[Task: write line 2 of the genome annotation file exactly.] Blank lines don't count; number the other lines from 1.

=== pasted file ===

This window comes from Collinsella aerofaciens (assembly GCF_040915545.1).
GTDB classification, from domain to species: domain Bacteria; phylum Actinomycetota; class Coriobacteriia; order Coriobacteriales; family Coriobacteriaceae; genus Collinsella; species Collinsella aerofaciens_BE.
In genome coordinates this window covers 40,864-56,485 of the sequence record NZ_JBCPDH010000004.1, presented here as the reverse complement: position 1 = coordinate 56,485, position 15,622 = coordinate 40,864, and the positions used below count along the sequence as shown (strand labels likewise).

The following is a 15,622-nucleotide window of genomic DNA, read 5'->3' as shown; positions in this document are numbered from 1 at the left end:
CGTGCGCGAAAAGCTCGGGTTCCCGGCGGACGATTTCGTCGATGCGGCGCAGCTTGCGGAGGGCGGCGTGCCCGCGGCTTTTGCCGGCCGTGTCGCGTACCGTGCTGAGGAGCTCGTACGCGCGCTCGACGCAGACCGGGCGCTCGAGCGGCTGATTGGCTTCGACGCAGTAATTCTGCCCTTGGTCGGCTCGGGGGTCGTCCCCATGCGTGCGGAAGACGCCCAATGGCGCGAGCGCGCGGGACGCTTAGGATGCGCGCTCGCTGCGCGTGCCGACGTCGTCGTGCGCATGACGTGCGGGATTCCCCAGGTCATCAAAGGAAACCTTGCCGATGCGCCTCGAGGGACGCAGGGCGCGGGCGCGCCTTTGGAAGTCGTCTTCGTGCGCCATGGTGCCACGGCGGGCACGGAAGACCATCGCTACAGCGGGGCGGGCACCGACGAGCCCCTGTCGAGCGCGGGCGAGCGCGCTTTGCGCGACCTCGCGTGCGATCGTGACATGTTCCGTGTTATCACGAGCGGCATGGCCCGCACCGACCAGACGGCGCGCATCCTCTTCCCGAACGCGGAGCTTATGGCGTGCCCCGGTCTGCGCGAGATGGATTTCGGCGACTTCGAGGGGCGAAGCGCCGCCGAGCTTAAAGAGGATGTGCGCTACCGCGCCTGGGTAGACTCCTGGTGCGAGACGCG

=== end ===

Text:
GTDB classification, from domain to species: domain Bacteria; phylum Actinomycetota; class Coriobacteriia; order Coriobacteriales; family Coriobacteriaceae; genus Collinsella; species Collinsella aerofaciens_BE.